Tonight we traveled down below Marion for grandson Sam’s graduation-going away party given by his Cedar grandparents. Their home at the end of the road is surrounded by huge pines planted 25 years ago, and their huge and attractive open garage was planned to hold such gatherings. The weather was perfect; and after the feast, adults continued talking at the tables there while the teens played on the huge lawn Fred mows between rains. It was easy for all of us to agree that these kids are a special bunch and have made us all proud.
As it darkened, David lit candles for us in and outside the garage. Darlene explained to me they always had a bonfire for Sam’s birthday, but last year it rained and they were unable to burn the damp gathered wood. So she was grateful to complete the bonfire at last. The kids gathered down by the fire. Those of us at the tables, who by now were eating the beautiful celebratory cake, enjoyed the beauty of the flames flying in the air seven or eight feet high. We were among the early leavers, but I suspect the teens stayed by that fire a long time. I hope the memory sustains them when summer ends and they have to go their separate ways.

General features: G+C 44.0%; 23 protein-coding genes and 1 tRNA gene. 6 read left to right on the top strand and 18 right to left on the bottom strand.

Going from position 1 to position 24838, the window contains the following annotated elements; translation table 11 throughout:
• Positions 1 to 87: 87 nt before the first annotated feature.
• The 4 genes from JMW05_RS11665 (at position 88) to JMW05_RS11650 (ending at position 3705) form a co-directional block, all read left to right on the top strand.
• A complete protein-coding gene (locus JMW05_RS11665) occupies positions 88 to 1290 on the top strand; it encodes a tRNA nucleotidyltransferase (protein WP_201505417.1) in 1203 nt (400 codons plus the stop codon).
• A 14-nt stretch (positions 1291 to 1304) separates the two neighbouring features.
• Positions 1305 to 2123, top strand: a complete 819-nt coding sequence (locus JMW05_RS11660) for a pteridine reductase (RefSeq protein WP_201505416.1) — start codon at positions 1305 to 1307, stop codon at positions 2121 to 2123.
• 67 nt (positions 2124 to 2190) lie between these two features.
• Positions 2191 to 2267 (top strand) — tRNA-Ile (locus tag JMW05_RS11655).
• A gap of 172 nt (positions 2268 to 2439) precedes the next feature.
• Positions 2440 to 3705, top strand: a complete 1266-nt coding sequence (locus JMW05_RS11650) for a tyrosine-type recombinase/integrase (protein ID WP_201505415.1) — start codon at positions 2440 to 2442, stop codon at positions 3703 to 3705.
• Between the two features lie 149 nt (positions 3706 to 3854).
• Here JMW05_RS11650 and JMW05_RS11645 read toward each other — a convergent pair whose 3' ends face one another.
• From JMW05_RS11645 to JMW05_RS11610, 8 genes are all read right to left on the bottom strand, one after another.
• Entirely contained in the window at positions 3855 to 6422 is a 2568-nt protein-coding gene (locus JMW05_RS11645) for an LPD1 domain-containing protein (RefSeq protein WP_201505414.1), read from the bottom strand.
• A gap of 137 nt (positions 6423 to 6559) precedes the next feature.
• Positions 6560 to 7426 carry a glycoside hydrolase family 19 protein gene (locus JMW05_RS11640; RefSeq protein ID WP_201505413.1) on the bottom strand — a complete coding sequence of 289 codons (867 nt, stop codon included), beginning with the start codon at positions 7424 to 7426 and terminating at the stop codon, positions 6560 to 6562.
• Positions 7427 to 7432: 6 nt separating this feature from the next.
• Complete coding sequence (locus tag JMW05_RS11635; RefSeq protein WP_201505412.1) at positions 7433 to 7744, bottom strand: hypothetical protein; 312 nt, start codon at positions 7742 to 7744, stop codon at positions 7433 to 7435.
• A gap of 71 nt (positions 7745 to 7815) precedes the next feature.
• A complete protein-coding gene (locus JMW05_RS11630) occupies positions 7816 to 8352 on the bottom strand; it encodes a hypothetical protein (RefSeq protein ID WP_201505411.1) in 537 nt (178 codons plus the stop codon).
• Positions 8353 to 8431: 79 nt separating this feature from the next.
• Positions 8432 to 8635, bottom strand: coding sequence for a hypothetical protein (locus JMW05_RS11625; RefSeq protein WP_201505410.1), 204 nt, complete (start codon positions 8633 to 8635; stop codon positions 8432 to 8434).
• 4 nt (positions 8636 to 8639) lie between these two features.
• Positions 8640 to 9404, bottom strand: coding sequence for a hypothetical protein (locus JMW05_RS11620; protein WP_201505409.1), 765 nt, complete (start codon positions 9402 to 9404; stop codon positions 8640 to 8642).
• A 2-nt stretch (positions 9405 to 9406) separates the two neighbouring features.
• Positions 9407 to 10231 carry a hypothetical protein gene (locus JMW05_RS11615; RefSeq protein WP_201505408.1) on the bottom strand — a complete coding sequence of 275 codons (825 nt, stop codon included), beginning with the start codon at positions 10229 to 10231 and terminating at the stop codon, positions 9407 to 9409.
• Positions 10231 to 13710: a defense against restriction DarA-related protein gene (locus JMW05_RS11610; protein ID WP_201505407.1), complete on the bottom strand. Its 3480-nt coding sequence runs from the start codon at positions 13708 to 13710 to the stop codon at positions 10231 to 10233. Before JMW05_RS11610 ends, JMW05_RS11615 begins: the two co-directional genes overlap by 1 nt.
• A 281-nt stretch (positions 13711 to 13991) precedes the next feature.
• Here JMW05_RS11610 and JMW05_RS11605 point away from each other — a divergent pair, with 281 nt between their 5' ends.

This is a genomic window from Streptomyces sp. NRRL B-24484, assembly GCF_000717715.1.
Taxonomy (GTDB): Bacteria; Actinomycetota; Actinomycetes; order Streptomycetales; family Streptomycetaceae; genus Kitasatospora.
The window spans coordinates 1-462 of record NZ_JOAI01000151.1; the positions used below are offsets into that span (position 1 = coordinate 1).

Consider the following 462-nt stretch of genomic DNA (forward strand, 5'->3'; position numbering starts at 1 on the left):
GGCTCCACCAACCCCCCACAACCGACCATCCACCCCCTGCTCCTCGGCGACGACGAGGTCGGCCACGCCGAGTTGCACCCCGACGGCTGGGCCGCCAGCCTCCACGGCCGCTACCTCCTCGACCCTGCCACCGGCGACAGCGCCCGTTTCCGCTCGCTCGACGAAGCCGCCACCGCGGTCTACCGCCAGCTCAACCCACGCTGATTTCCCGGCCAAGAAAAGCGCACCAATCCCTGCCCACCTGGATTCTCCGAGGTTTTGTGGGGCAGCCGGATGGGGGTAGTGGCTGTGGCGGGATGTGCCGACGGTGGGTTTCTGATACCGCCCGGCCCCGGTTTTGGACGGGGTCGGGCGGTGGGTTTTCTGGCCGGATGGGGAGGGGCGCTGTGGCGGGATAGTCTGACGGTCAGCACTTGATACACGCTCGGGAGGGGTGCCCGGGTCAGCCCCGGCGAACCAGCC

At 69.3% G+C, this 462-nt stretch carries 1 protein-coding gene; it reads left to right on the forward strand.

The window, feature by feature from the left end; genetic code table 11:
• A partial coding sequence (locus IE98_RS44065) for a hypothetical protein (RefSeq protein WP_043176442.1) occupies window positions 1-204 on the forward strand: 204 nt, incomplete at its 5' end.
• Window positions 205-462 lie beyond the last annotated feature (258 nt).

The corn fields here are racing to reach that elephant’s eye, and some have already made it. The neighbor’s wheat along our driveway is golden and beautiful. Our killdeer has her annual nest in the gravel at the edge of the driveway and is setting on four eggs. If you come see us, stay on the right hand side of the road to miss her! Summer is definitely here; and if we follow the example of the congregation at Mother Emanuel, we can choose to do what Jesus taught: to love God, to love our neighbor; to love our enemies.